Microsoft targets Adobe … why?

Adobe’s John Dowdell has the best question (and best set of links) about Microsoft’s new “Blend:” why do it and not support Flash?

Because of what Blend lets Microsoft do: get Macromedia stuff out of the Windows development process.

Huh?

Remember all those “Longhorn rules” posts I made about four years ago? Do you know where they came from?

I do. And I’ll never forget the software development lesson that was harshly handed to me.

Microsofties (before I was an employee) showed me some prototypes of Vista. I didn’t know they were prototypes, though. Later, after becoming a Microsoft employee, I found out that all we really saw were Macromedia Director-based movies.

They looked so cool. Tom Koch, today, and I talked about that MVP meeting where we saw those prototypes and how good they made us feel (almost everything that we saw back then was totally changed in the final release).

This actually was NOT a good thing for Microsoft. Why? Because when you build up expectations and you aren’t able to meet them you look pretty silly.

But behind the scenes things were even worse.

Why? Because executives bought into the Flash and Mirrors song and dance too. They thought what they were seeing was possible.

The problem was, developers weren’t involved. Only people who studied interaction, design, and Macromedia Director.

Problem is, anything you create in Director has to be thrown out and rewritten in C++ (if you work on the Windows team).

That meant a whole bunch of time is wasted, plus it’s very possible that what you are dreaming of is simply not possible. It’s also possible that development teams, that don’t understand interaction design, will change your “experiences” and totally munge things up.

So, could Flash ever be “force fit” to be the UI of Windows? Not according to the engineers who’ve studied the problem.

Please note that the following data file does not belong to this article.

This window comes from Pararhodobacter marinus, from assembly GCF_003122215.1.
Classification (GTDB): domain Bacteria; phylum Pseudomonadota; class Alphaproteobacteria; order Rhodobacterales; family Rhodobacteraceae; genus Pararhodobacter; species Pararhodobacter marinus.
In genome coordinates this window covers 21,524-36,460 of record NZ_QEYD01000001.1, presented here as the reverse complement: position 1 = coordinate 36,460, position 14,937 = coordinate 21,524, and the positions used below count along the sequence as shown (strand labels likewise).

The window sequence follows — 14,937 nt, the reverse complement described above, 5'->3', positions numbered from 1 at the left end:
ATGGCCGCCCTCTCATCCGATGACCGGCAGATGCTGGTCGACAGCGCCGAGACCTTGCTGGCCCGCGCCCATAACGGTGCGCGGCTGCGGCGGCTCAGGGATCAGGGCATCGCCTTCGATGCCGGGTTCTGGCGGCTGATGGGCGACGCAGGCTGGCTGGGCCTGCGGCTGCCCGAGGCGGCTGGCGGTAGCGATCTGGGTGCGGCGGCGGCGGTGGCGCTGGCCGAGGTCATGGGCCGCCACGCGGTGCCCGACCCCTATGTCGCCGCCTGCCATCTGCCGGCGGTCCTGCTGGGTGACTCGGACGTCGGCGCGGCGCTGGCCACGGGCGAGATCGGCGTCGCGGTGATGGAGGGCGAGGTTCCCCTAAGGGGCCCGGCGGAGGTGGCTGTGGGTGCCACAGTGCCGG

They needed a system that could be used to design real pieces of Windows, if not the entire UI, and handed off to a developer, or team of developers, without having to have the developers touch the UI at all.

You can see this in my early Channel 9 videos with the Sparkle team (which became “Blend” today).

Blend is based on .NET 3.0, and goes beyond anything possible today in Flash or Adobe products — at least as it comes to the combined design and development team.

I saw how a designer built the original Longhorn clock and a developer coded the interactions behind it using Sparkle in a fraction of the time it would take using other approaches.

Does Microsoft care about cross-platform and all that other stuff? Yeah. But it’s only secondary to Microsoft’s need to make the Windows development process much smoother. The executives never want to go through another schedule slip like they did with Longhorn.

Blend will let the Windows team designers get rid of Macromedia stuff. At least that’s the hype.

How will we know the hype is real? Show me those Vienna prototypes and let me play with them! (Vienna is the code name for the next version of Windows).

UPDATE: TechMeme is all over Expression Blend.

72 thoughts on “Microsoft targets Adobe … why?

  1. > http://www.joelonsoftware.com/items/2006/12/05.html

    Yeah, ok… So standard libraries, toolsets, node-based systems (like werkkzeug, filterforge), O/RM tools, code generators, wrist-friendly languages like Boo doesn’t affect development time, and how much you need to know about low-level details? And prototypes will never be “ported” to actual production?

    That’s the old linux nerd way of thinking: It *should* be hard. Nobody should be able to understand the things I’m doing except a select few, otherwise it just *can’t* be good.

    With more standardized middleware, and less programmers, more projects will be finished on time and on budget. We’re still recovering from a period in time where people with no specific skills became programmers because the computer and the nerd community was a safe haven, but with each tool or technology that empowers non-programmers to do what previously required computer…er… “idiots savants”, the world is getting a little better.

  2. “Problem is, anything you create in Director has to be thrown out and rewritten in C++ (if you work on the Windows team). That meant a whole bunch of time is wasted, plus it’s very possible that what you are dreaming of is simply not possible.”